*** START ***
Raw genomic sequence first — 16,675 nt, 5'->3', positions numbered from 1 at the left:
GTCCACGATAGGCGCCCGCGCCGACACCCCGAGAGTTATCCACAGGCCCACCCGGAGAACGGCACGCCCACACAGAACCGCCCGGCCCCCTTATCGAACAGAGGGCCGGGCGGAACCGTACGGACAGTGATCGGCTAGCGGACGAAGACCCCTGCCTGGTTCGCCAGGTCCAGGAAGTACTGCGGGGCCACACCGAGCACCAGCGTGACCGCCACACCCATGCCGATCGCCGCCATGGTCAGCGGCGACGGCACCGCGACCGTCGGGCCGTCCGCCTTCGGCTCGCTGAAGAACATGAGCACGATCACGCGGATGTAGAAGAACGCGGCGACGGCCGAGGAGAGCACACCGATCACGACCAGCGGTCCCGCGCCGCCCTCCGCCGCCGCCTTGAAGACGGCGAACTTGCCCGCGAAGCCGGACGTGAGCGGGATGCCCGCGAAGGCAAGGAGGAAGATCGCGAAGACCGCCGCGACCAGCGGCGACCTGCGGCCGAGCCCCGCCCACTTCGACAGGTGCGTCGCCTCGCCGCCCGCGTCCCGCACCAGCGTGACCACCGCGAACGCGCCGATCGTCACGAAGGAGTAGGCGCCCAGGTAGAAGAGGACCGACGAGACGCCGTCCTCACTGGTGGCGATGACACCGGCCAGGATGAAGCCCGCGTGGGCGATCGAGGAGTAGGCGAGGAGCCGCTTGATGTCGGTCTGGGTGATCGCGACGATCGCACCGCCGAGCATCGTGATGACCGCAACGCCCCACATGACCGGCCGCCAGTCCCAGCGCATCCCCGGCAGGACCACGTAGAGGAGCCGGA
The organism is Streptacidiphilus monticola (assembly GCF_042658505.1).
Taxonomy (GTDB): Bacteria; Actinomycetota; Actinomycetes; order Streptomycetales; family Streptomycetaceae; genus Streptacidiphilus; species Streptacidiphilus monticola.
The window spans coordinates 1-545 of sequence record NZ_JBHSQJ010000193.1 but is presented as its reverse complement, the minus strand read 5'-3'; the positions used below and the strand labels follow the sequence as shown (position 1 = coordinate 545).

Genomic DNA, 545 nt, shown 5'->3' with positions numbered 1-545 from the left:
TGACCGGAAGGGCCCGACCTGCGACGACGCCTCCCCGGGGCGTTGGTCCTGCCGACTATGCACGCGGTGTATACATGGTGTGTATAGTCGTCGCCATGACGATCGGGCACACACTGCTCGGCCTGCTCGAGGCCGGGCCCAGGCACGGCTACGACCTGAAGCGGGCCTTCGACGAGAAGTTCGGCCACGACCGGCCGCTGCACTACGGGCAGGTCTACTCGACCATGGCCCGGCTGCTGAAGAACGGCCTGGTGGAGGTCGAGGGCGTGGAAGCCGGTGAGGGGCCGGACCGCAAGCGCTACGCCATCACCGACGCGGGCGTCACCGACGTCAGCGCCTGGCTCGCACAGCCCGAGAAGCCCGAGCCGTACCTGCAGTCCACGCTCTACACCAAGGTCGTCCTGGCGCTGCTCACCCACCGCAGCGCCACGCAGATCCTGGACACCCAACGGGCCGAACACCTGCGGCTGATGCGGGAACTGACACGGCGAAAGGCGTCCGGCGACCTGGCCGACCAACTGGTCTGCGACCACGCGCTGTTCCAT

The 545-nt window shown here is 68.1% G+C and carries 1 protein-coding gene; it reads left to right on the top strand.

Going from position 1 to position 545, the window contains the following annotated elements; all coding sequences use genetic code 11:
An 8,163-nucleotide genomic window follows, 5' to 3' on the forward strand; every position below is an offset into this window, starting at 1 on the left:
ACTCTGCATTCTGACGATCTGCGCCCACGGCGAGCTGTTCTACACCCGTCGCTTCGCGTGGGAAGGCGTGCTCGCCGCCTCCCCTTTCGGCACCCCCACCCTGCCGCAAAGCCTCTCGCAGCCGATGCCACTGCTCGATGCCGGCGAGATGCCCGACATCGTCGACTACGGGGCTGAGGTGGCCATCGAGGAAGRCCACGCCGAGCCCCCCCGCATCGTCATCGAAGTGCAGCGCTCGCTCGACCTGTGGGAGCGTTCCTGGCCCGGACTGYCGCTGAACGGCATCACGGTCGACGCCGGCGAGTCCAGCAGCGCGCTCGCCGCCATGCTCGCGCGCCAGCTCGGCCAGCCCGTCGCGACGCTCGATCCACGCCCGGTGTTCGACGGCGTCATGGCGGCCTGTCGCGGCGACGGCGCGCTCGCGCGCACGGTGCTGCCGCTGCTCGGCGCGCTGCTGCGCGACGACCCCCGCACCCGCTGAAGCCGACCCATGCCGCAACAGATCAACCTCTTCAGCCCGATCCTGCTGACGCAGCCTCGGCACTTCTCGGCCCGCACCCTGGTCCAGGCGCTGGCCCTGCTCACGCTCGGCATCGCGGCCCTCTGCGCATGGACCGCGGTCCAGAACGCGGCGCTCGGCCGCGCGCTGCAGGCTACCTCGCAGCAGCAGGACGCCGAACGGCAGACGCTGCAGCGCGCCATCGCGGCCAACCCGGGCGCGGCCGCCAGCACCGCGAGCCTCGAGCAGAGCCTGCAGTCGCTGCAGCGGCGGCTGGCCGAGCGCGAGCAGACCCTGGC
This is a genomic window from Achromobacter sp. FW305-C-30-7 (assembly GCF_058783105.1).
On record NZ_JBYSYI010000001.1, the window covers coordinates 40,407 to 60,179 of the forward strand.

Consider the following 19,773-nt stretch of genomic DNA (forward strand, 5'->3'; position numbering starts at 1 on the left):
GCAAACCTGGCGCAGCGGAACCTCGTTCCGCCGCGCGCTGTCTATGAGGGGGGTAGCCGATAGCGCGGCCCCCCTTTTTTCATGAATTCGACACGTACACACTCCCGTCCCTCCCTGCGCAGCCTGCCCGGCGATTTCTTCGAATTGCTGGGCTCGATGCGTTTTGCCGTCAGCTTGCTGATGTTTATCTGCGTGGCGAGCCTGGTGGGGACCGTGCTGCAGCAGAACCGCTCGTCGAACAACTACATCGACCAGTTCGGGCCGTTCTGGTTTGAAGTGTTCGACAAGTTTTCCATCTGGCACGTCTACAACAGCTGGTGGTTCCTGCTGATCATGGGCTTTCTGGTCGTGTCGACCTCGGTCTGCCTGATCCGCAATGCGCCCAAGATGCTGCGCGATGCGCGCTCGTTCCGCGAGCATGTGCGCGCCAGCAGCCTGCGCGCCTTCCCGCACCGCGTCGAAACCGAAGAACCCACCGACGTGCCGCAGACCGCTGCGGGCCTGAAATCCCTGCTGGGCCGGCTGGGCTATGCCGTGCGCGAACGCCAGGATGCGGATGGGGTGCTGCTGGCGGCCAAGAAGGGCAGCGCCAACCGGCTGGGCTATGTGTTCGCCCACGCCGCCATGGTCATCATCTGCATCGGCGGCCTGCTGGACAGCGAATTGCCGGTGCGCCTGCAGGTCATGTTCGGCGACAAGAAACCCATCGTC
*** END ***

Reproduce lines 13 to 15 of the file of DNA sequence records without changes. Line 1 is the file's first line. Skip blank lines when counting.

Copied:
On record NZ_JBYSYI010000001.1, the window covers coordinates 40,407 to 60,179 of the forward strand.

Consider the following 19,773-nt stretch of genomic DNA (forward strand, 5'->3'; position numbering starts at 1 on the left):
GCAAACCTGGCGCAGCGGAACCTCGTTCCGCCGCGCGCTGTCTATGAGGGGGGTAGCCGATAGCGCGGCCCCCCTTTTTTCATGAATTCGACACGTACACACTCCCGTCCCTCCCTGCGCAGCCTGCCCGGCGATTTCTTCGAATTGCTGGGCTCGATGCGTTTTGCCGTCAGCTTGCTGATGTTTATCTGCGTGGCGAGCCTGGTGGGGACCGTGCTGCAGCAGAACCGCTCGTCGAACAACTACATCGACCAGTTCGGGCCGTTCTGGTTTGAAGTGTTCGACAAGTTTTCCATCTGGCACGTCTACAACAGCTGGTGGTTCCTGCTGATCATGGGCTTTCTGGTCGTGTCGACCTCGGTCTGCCTGATCCGCAATGCGCCCAAGATGCTGCGCGATGCGCGCTCGTTCCGCGAGCATGTGCGCGCCAGCAGCCTGCGCGCCTTCCCGCACCGCGTCGAAACCGAAGAACCCACCGACGTGCCGCAGACCGCTGCGGGCCTGAAATCCCTGCTGGGCCGGCTGGGCTATGCCGTGCGCGAACGCCAGGATGCGGATGGGGTGCTGCTGGCGGCCAAGAAGGGCAGCGCCAACCGGCTGGGCTATGTGTTCGCCCACGCCGCCATGGTCATCATCTGCATCGGCGGCCTGCTGGACAGCGAATTGCCGGTGCGCCTGCAGGTCATGTTCGGCGACAAGAAACCCATCGTC